Tiomin: A raw deal?

This interesting article/interview recaps some of the questions that have dogged the controversial Tiomin project in Kwale and which I am sure have been covered during the 10 years that that it has taken the project to start.

Such as:
– What is the true value of the Tiomin resource? $1,3-billion, or $11-billion? Given the current debate of whether mining & oil should disclose all their payments some of the figures which are bandied about need to be reviewed.
– Why was the approval of the Toronto stock exchange required for a Canadian-Chinese finance deal based in Kenya? Where’s the NSE & CMA?
– Was it really cheaper to construct a value adding processing plant in Canada than in Kenya? And that is after shipping the raw product to Canada?
– Why was an environmental-impact assessment (EIA) by a South African consultancy firm used and a Kenyan one ignored? And isn’t our NEMA the ultimate arbiter on environmental issues?

The article notes that most opposition to the project was because Tiomin was accused of being sketchy on the finer details of the project.

I hope when we find Oil, (and it’s only a matter of time, si Uganda has already found theirs?!), the benefits will accrue within Kenya.

4 thoughts on “Tiomin: A raw deal?

  1. coldtusker

    @Banks – Tiomin (or its parent) is LISTED on the TSE (not NSE) thus they might need TSE approval. If Tiomin was listed on the NSE then the CMA comes into play e.g. StanChart PLC bought 25% of First Africa. NSE & CMA have no jurisdiction over the Stanchart (K) parent.

    – Mineral “value” are always estimates coz there is no way of accurately measuring recoverable amounts.

    – Royalties should be disclosed since I don’t trust the government!

    – The raw materials are being shipped to China not Canada. It would have been better to process the product in Kenya BUT we need good negotiators as well as provide the infrastructure (roads, stable & clean supplies of electricity, water, etc).

    – I doubt NEMA has the qualifications to do so? SA are the big kahunas in mining. The CMA can’t even properly evaluate offerings!

    – Disclosure lies with our government not Tiomin. The agreement might preclude Tiomin from disclosure.

  2. akiey

    Mining corporations dealing in less industrialised nations have had a long, bad reputation of fleecing the source countries esp by not disclosing the actual value of the natural resources and the anticipated profits.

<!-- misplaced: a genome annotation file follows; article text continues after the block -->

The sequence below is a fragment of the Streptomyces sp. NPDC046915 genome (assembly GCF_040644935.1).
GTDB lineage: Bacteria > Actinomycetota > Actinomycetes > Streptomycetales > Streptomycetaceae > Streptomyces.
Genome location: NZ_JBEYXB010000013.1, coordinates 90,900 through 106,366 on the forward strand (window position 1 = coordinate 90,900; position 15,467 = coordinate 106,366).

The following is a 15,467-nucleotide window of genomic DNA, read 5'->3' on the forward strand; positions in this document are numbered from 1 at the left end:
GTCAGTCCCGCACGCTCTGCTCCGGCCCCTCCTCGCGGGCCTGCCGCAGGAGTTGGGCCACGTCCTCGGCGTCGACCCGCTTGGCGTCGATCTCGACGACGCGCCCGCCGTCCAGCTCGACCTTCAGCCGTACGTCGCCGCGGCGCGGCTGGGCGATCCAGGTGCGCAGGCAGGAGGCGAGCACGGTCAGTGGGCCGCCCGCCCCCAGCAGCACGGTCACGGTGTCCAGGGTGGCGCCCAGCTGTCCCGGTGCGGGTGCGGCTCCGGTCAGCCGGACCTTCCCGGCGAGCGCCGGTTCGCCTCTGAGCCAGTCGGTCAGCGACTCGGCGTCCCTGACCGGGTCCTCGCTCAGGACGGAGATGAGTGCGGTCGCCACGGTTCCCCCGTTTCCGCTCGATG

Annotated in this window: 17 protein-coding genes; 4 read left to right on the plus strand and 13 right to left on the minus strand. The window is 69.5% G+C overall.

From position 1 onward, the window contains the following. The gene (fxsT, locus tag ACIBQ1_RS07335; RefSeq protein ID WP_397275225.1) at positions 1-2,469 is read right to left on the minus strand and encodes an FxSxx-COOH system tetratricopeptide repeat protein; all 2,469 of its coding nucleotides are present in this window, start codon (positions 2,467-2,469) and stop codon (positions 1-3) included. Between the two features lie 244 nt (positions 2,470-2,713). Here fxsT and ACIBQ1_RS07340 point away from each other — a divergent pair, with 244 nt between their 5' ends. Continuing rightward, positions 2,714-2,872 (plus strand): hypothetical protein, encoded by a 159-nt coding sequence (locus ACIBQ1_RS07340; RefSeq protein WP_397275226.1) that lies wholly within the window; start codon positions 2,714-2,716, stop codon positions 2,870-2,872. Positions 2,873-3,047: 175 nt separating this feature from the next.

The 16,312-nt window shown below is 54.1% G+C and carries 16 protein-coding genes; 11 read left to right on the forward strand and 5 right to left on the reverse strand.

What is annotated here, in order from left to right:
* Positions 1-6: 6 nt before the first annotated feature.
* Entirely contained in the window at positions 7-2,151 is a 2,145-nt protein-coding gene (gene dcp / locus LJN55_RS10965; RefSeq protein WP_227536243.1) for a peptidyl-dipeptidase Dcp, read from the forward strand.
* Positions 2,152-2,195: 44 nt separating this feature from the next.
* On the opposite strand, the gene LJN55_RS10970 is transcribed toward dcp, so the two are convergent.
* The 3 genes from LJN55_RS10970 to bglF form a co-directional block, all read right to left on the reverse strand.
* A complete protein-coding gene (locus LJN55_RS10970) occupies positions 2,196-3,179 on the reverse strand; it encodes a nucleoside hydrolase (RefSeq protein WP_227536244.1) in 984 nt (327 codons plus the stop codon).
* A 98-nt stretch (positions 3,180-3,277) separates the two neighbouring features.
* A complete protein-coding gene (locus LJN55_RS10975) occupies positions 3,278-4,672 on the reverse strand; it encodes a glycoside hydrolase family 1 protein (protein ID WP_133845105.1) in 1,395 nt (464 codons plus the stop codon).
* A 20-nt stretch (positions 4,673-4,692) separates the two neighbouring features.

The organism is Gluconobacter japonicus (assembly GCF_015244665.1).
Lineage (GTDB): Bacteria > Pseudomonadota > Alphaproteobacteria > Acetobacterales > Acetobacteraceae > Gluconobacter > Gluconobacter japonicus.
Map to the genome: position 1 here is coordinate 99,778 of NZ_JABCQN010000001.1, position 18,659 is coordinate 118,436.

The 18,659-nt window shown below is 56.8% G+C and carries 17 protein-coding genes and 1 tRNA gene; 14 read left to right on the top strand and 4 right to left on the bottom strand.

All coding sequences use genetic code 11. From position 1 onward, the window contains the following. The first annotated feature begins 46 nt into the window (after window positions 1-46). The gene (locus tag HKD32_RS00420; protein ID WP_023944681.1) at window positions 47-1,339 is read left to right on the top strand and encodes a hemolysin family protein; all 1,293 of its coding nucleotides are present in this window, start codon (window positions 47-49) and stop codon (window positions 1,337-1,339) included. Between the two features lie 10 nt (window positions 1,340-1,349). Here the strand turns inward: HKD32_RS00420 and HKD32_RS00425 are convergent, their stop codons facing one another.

In Kwale, just like in Tanzania’s Bulyanhulu, the company is not being entirely honest with their ‘take home’ earnings. The local populace has had a running battle of wits concerning adequate compensation for their land and farming areas.

    Also, the numerous allegations of high level corruption and elbow greasing to win favours or to urge the environment and natural resource authorities to look the other way has really disadvantaged the countru as a whole.

    Kwale & Kenya shold never be disadvantaged in any deal that is tantamount to pillage of our natural, human and economic resources.

  3. Mitzy

    Jianchuan Group is buying the Kwale minerals that are being mined by Tiomin, the ore will then be shipped to Asia and Europe. Through this Jiachuan is diversifying their portfolio as they hadn’t ventured into titanium mining, but had plans to do so. As for why the ores are being cleaned and exported rather than being upgraded at the Coast, to Tiomin, putting up the smelting and roasting plants would be uneconomical, since the quantity of titanium in Kwale was too small to allow for the realization of costs. Remember the mine life is 6 years with a max span of 11 years.
    Also, in line with the lack of full disclosure on the mineral(s) worth, I feel the displaced locals should have been given more $$$. They were being evaluated/valued as poor peasant farmers, rather than mine owners and should have been compensated accordingly.

  4. coldtusker

    Tiomin (with one of the oil majors e.g. Kenol) should build a natural gas depot to receive the LNG from the Middle East.

    Tiomin should be given the leeway to build a processing plant for the Titanium & other products.

    Tiomin should build a “port” for exporting the semi-finished product.

    Tiomin should build the necessary infrastructure BUT be paid to do so i.e. instead of paying royalties in cash to the government they fund the infrastructure. The use of the funds would be audited.

    It benefits Kenya by increasing local industries, improves the infrastructure while keeping the grubby fingers of government officials out of the pie!

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